Feel compelled to step on the scale, oftentimes daily? You are not alone. You have many scale-addicted buddies who share the same compulsion. Unfortunately, those daily weigh-ins can affect a person's temperament. People who are just beginning the weight-loss journey tend to become frustrated and unhappy with themselves when the numbers do not go down fast enough or, worse yet, suddenly jump up 4 or 5 pounds.
To break the addiction, consider other ways to gauge your weight, such as taking body measurements or periodically checking your favorite jeans or another piece of clothing that will let you know when you're losing inches. If you include strength exercises in your weight-loss program, many times you will lose inches before you will notice a change on the scale. That's because you will be gaining muscle. While the statement that muscle weighs more than fat is a long-held myth, it is true that a pound of muscle takes up less space than a pound of fat, helping your body become much firmer and making it possible to drop a clothing size. A pound of muscle could be compared to a solid brick, while a pound of fat is like a lumpy pillow.
There are many reasons weight can fluctuate daily, and they have nothing to do with real weight gain. The typical scale doesn't tell the whole story, either. Even when you reach that special number, you won't know how much muscle you've gained, or your body fat percentage, or just how fit you are becoming.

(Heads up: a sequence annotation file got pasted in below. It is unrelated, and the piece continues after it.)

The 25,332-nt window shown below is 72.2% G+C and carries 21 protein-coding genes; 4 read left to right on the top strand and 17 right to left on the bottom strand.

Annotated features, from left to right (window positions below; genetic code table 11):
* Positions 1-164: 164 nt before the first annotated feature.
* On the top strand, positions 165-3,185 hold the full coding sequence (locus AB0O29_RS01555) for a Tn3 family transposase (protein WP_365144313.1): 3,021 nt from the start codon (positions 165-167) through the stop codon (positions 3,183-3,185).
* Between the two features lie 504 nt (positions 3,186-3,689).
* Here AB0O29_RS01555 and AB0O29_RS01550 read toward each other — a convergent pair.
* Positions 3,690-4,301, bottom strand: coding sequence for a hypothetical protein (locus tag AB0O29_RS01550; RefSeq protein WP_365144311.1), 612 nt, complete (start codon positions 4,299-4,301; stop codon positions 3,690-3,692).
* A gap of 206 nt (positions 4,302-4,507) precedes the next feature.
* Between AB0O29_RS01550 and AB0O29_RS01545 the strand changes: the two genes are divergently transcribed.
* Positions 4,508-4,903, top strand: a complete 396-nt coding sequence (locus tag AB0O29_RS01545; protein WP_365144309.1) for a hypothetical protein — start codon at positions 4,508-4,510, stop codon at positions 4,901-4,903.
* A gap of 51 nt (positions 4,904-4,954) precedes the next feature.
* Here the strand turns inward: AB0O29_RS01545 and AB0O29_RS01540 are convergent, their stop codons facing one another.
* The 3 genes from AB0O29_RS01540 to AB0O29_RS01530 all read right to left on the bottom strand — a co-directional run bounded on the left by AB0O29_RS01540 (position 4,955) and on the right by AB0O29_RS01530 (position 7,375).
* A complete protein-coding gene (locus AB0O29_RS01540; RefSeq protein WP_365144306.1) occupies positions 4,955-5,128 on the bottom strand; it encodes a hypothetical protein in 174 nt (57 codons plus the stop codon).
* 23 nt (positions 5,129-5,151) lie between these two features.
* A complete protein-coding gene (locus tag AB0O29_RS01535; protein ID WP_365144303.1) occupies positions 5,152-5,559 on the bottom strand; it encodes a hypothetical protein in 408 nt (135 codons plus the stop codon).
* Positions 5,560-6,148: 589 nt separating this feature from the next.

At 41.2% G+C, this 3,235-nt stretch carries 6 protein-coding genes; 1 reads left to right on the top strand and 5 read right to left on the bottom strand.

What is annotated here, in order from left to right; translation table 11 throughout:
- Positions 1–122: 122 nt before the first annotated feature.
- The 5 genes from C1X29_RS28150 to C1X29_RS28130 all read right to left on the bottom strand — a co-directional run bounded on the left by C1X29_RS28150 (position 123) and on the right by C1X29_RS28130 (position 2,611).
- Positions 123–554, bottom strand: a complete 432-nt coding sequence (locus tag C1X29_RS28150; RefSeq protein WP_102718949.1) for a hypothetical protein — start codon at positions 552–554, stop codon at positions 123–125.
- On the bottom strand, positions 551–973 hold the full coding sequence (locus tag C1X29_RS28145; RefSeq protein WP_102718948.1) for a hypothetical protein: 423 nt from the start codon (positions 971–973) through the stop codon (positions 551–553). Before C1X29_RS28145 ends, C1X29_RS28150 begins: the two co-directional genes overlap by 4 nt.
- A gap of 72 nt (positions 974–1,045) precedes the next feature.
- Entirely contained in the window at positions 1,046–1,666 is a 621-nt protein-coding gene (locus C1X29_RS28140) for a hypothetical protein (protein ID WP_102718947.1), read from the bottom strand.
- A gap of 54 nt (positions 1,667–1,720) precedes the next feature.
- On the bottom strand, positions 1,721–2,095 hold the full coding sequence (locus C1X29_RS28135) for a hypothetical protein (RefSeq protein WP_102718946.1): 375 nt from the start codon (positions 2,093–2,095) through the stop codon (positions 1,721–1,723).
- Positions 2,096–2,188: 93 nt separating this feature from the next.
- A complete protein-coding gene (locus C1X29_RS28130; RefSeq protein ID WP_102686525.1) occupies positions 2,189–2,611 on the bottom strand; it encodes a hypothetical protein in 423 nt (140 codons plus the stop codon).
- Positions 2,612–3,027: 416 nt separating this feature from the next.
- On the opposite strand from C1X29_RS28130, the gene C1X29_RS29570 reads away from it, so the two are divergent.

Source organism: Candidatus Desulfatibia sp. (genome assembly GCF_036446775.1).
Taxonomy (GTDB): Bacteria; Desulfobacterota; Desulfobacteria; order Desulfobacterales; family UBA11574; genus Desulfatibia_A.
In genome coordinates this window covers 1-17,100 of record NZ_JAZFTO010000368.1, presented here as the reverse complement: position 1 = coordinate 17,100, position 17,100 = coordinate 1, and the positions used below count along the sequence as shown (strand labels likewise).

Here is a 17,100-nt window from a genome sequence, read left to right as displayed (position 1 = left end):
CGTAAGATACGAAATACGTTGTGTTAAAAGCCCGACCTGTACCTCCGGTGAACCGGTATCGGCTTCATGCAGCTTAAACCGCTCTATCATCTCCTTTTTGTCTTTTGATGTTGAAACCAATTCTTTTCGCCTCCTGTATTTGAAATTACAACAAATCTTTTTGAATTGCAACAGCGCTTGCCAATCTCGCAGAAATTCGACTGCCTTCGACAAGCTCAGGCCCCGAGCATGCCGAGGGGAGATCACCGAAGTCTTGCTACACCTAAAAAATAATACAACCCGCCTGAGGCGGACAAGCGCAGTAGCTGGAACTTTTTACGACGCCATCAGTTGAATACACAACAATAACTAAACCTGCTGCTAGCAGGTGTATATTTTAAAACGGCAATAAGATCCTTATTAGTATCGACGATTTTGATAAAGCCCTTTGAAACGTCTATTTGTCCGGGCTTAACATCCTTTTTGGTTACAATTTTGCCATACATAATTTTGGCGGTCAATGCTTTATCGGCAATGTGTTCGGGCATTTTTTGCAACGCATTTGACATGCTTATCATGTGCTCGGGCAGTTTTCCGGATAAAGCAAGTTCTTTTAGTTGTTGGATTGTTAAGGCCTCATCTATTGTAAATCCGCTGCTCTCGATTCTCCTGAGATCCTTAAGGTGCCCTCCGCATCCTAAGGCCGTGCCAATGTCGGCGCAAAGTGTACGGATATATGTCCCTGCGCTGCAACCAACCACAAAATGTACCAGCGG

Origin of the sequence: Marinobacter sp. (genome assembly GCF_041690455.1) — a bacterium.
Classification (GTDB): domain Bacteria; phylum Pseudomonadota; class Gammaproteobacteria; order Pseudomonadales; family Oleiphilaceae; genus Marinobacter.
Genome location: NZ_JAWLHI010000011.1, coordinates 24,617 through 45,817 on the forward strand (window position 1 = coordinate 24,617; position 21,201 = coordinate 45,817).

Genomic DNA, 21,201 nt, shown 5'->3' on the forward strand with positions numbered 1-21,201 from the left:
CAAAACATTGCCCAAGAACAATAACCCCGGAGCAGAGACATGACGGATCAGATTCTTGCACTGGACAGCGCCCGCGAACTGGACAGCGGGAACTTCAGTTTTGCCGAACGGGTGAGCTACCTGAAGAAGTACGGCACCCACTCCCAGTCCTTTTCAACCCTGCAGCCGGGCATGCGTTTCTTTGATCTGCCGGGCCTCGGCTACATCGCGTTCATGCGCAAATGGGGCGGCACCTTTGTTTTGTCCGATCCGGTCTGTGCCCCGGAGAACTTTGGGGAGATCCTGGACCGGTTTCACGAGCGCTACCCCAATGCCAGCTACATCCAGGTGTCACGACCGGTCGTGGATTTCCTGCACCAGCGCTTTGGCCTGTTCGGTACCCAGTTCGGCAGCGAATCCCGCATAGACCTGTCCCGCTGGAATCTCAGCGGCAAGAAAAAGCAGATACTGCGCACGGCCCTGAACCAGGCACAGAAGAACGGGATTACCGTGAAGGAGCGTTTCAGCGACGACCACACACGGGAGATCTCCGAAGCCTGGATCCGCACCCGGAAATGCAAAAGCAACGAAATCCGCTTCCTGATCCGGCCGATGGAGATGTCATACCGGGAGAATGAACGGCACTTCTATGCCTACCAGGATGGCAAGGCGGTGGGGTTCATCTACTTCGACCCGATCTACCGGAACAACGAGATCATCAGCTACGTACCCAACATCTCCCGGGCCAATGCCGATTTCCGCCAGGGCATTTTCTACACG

Sometimes temporary weight gain is water weight.
Approximately 60 to 70 percent of our body mass is water, and it's normal to have daily weight fluctuations. If you are well hydrated, your temporary weight gain can range from 2 to 5 pounds. On the flip side, mild dehydration can cause fluid retention as our amazing bodies try to preserve what little water there is.
If you have eaten a heavy dinner, loaded with salt, you can expect the scale to show added poundage because your body needs to retain water to dilute the sodium intake. Again, that is temporary weight gain.
If you are losing weight rather quickly on a low-calorie diet, say 9 or 10 pounds in a brief period, you are most likely losing water and muscle tissue instead of fat, as it is hard to burn that many fat calories in a short amount of time. You do not want to lose muscle tissue, because muscle burns calories.
In spite of the many diets that promise rapid results, there is no quick fix for long-term weight loss. According to the Centers for Disease Control and Prevention, the dieters who are most successful at losing weight and keeping it off are the ones who lose 1 or 2 pounds a week. They are the ones who make healthy lifestyle changes, incorporating good eating habits and more movement into their lives.
Sally Anderson is happy to hear from readers but can't respond to individual inquiries. Contact her at firstname.lastname@example.org.